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GOVERNOR PROPOSES SCHOOL CONSTRUCTION FUNDING AND REFORM

Governor Jon Corzine's School Construction Working Group released its third and final report on September 14th. The report recommends that the Legislature authorize an additional $2.5 billion for school facilities projects in New Jersey’s urban or "Abbott" districts, along with $750 million for projects in suburban, rural and other districts across the state.

The report, however, conditions the new funding on the adoption of a "Strategic Plan" by the state School Construction Corporation (SCC), the state agency charged with implementing the program. In addition, the Governor wants the legislative action on program reforms, and completion and final approval of all districts’ 2005 Long Range Facilities Plans.

Among the legislative reforms called for by the Governor are:

  • A new State Authority to manage the school construction;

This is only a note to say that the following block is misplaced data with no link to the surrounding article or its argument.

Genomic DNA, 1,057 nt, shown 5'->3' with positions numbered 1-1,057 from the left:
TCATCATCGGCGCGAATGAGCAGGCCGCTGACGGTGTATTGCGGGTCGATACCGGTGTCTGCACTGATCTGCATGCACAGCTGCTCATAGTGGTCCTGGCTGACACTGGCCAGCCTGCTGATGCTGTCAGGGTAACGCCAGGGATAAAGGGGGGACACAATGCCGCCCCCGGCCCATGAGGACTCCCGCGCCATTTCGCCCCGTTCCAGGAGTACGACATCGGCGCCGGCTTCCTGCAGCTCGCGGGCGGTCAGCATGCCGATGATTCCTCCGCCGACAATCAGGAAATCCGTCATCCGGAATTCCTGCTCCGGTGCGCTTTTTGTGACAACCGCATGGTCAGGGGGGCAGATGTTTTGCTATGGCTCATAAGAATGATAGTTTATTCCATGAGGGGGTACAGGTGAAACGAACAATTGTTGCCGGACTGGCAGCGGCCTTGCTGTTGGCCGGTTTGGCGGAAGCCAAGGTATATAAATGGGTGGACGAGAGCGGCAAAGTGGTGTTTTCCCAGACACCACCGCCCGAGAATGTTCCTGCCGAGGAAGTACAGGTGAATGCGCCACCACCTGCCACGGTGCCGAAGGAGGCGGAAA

• More school district involvement in the school design and construction;
  • Greater involvement of municipalities in land acquisition;
  • Improved collaboration between the State, districts and municipalities in the project approval process;
  • More flexibility in the mechanisms used to build schools; and
  • Regular progress reports to the Legislature.

The report also presents a new method for prioritizing projects for funding, including those now stalled because of a lack of funds. The report calls for more local stakeholder involvement in the prioritization process to ensure that the most urgent facilities needs are in line for the new funding.

"This report presents a solid framework for restarting the school construction program," said David Sciarra, ELC Executive Director. "We’re calling on the Governor to draft legislation to implement his recommendations, and work with the Legislature to approve the new funding and reforms. Our school children have been waiting too long already. Let’s not have any further delay."

ELC also remains concerned about the Department of Education’s failure in moving all districts’ Long Range Facilities Plans to completion and approval. Recent evidence uncovered by ELC shows the DOE is woefully understaffed in its School Facilities Division, and cannot handle its responsibilities in a timely manner.